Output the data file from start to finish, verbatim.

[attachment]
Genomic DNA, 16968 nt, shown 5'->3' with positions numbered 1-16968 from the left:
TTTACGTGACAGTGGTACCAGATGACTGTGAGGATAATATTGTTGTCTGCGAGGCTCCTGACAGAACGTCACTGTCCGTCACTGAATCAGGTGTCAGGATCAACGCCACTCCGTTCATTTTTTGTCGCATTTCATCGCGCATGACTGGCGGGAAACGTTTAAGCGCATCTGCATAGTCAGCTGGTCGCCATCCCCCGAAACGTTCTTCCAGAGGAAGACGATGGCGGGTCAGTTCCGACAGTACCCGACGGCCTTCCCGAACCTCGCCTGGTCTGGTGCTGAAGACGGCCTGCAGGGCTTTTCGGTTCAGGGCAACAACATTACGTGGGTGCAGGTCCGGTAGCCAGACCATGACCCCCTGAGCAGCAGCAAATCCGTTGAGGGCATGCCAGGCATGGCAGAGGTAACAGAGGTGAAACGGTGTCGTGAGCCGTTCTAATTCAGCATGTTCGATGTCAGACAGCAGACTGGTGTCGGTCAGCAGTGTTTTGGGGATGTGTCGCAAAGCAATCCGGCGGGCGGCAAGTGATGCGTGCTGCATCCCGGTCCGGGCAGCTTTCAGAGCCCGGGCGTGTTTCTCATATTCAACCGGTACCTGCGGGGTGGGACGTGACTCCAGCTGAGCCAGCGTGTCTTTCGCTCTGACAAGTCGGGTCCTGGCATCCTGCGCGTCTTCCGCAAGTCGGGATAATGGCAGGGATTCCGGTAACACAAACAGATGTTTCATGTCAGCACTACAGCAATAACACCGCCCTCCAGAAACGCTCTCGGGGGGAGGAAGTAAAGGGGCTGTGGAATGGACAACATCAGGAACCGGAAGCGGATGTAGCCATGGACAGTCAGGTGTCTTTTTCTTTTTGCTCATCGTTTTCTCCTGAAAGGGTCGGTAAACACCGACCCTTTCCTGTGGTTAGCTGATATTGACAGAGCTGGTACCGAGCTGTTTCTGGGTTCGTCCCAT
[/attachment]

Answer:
Genomic DNA, 16968 nt, shown 5'->3' with positions numbered 1-16968 from the left:
TTTACGTGACAGTGGTACCAGATGACTGTGAGGATAATATTGTTGTCTGCGAGGCTCCTGACAGAACGTCACTGTCCGTCACTGAATCAGGTGTCAGGATCAACGCCACTCCGTTCATTTTTTGTCGCATTTCATCGCGCATGACTGGCGGGAAACGTTTAAGCGCATCTGCATAGTCAGCTGGTCGCCATCCCCCGAAACGTTCTTCCAGAGGAAGACGATGGCGGGTCAGTTCCGACAGTACCCGACGGCCTTCCCGAACCTCGCCTGGTCTGGTGCTGAAGACGGCCTGCAGGGCTTTTCGGTTCAGGGCAACAACATTACGTGGGTGCAGGTCCGGTAGCCAGACCATGACCCCCTGAGCAGCAGCAAATCCGTTGAGGGCATGCCAGGCATGGCAGAGGTAACAGAGGTGAAACGGTGTCGTGAGCCGTTCTAATTCAGCATGTTCGATGTCAGACAGCAGACTGGTGTCGGTCAGCAGTGTTTTGGGGATGTGTCGCAAAGCAATCCGGCGGGCGGCAAGTGATGCGTGCTGCATCCCGGTCCGGGCAGCTTTCAGAGCCCGGGCGTGTTTCTCATATTCAACCGGTACCTGCGGGGTGGGACGTGACTCCAGCTGAGCCAGCGTGTCTTTCGCTCTGACAAGTCGGGTCCTGGCATCCTGCGCGTCTTCCGCAAGTCGGGATAATGGCAGGGATTCCGGTAACACAAACAGATGTTTCATGTCAGCACTACAGCAATAACACCGCCCTCCAGAAACGCTCTCGGGGGGAGGAAGTAAAGGGGCTGTGGAATGGACAACATCAGGAACCGGAAGCGGATGTAGCCATGGACAGTCAGGTGTCTTTTTCTTTTTGCTCATCGTTTTCTCCTGAAAGGGTCGGTAAACACCGACCCTTTCCTGTGGTTAGCTGATATTGACAGAGCTGGTACCGAGCTGTTTCTGGGTTCGTCCCAT